At home, there is no teacher or at times, support may be absent to guide students who may give up and not ask a teacher the next day. Salman Khan compares achieving mastery through experimentation to learning to ride a bike. The gaps must be bridged before students can move on to the next skill. You cannot ride a bike without achieving balance first.
6. Technology can turn errors into teachable moments.
Some teachers use student examples on the overhead or power point to show divergent thinking and how students might approach a problem differently. Actually showing mistakes during class (with their names to avoid embarrassment), can make students realize that they are an acceptable part of the learning process.
Seeing another student’s mistakes can also help bridge learning connections.
7. Use immediate feedback to reduce frustration.
Bill Gates pointed out that the Khan academy relies on “motivation and feedback” of a learning process. Immediate feedback from mistakes in learning can actually be a powerful learning motivator. The teacher can serve as a resource that helps students find answers on their own.
8. Accept that learning is a messy process.
When attempting one of his inventions, Thomas Edison once said, “I haven’t failed; I have just found 10,000 ways that didn’t work.”
If we want to encourage our students to achieve their ultimate best, we must acknowledge that learning is non-linear. Each learner will have preferences and inclinations. No two students are the same. By accepting this, we allow room for individual differences. By allowing students to make errors, they can better assimilate information to their needs and learning styles.
9. Rather than resorting to memorization, allow students time to practice in class.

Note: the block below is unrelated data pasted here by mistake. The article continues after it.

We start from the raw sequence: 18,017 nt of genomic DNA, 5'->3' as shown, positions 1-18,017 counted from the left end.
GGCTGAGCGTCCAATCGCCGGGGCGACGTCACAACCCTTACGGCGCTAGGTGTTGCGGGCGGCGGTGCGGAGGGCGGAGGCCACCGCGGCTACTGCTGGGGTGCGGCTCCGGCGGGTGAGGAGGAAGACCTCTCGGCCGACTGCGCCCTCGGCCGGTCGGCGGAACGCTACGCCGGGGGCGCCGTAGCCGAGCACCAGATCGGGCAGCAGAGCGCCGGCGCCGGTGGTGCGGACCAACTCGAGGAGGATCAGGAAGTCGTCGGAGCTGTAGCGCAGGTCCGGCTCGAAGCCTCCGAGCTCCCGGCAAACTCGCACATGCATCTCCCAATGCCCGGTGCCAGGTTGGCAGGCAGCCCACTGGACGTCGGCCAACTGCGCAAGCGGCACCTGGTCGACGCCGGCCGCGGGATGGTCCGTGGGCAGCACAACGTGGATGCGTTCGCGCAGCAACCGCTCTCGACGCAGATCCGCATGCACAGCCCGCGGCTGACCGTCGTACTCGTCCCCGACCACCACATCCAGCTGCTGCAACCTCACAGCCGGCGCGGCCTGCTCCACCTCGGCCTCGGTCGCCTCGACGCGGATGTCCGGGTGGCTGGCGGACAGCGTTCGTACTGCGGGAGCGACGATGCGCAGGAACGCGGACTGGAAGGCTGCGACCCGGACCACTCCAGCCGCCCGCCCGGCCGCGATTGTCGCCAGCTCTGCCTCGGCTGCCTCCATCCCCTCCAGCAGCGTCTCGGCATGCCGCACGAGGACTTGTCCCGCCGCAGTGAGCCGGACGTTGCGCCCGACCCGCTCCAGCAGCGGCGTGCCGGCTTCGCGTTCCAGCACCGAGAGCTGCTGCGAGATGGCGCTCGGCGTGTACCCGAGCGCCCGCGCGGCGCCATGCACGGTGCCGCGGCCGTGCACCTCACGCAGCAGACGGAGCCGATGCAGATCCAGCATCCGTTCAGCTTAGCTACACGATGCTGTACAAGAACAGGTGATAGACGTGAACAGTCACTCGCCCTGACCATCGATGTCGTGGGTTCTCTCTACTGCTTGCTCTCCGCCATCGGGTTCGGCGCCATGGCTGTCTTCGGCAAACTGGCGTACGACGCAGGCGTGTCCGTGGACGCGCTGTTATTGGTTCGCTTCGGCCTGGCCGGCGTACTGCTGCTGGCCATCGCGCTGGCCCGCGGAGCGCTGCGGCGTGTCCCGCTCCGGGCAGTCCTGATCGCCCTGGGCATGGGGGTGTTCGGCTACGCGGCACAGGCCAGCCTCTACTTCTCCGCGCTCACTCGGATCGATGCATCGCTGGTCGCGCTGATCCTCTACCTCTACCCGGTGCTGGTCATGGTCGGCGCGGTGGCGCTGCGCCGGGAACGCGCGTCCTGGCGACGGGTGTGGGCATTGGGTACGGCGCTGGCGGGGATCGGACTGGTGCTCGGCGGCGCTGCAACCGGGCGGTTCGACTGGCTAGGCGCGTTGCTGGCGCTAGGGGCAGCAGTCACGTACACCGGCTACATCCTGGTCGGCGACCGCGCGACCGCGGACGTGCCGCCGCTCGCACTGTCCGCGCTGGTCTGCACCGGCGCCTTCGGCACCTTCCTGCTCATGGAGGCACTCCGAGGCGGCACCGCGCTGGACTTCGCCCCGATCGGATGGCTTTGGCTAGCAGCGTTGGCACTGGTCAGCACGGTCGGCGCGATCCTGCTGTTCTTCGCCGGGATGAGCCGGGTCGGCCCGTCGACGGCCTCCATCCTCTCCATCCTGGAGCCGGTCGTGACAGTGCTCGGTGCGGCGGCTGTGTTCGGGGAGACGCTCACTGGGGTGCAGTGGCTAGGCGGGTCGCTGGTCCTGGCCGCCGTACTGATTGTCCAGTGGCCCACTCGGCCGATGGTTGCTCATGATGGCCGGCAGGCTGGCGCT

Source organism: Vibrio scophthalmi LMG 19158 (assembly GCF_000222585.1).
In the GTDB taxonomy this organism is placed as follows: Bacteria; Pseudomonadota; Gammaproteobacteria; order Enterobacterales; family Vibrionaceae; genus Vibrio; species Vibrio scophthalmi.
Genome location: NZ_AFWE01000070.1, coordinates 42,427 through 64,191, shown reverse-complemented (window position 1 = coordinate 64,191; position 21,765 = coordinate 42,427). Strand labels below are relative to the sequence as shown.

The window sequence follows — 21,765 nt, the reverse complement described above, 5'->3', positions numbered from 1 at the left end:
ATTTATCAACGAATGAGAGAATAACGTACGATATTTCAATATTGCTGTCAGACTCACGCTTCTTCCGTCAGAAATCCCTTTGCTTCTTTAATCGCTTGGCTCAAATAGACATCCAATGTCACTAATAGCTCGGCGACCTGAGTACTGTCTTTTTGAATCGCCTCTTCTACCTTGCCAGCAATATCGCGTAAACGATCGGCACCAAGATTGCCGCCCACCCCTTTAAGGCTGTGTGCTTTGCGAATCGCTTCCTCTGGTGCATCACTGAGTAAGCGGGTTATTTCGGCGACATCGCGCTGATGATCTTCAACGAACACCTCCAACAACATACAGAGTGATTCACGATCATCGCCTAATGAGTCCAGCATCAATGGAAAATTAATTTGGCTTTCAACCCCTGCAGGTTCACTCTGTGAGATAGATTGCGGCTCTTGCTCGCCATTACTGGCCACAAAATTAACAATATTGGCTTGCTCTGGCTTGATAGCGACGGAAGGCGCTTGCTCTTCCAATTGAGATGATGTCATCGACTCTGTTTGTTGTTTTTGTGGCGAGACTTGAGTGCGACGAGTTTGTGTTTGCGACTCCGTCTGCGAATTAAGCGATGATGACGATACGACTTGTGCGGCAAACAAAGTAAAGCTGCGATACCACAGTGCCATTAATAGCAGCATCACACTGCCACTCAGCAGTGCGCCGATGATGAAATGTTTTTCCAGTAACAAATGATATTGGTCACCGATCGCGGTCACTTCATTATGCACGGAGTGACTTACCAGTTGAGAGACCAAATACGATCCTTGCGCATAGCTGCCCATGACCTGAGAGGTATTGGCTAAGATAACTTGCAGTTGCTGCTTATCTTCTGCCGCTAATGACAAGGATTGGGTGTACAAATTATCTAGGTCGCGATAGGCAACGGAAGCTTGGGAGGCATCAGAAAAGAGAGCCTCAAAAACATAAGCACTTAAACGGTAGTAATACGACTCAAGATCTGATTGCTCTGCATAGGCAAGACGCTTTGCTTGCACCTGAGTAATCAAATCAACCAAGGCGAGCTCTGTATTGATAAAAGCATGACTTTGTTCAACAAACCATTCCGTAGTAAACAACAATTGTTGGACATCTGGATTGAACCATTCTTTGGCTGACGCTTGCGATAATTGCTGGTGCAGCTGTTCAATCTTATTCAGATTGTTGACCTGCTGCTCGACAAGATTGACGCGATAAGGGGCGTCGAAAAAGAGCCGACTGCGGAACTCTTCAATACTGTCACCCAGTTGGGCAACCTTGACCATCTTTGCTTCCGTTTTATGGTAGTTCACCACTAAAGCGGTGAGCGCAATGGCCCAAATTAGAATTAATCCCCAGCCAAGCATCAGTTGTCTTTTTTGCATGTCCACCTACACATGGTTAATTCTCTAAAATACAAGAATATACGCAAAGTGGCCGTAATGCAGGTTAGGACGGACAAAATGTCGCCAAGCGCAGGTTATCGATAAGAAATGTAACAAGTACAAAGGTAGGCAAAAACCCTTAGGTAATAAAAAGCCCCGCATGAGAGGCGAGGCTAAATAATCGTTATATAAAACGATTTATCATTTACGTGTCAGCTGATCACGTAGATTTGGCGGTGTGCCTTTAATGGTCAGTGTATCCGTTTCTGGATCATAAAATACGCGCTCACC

They may discover that their weaknesses are just different ways of approaching a subject. Rather than a weakness, their errors can be ways to realize that they are just seeing things differently. They are part of a greater learning process that is individual to each learner.
10. See learners as apprentices.
An apprenticeship is a good way to understand how this model works. An apprentice works for years under a Master until he is ready to complete the task on his own. He is allowed to make mistakes, and even encouraged to do so. After learning the basic skills from the master, an apprentice is often required to design a complex project on their own that showcases their unique skills.
Errors are considered part of the process of being a novice. The trainee eventually develops his own style and point of view. After many trials, the apprentice becomes the master.
As James Joyce suggests in Ulysses, a true genius sees all learning as an opportunity to improve and discover. Errors are taken at will. In making mistakes, we can reach new heights and finds our true genius.
“While one person hesitates because he feels inferior, the other is busy making mistakes and becoming superior.” – Henry C. Link
This is a cross-post from opencolleges.edu.au; 10 Ways To Honor Mistakes In The Learning Process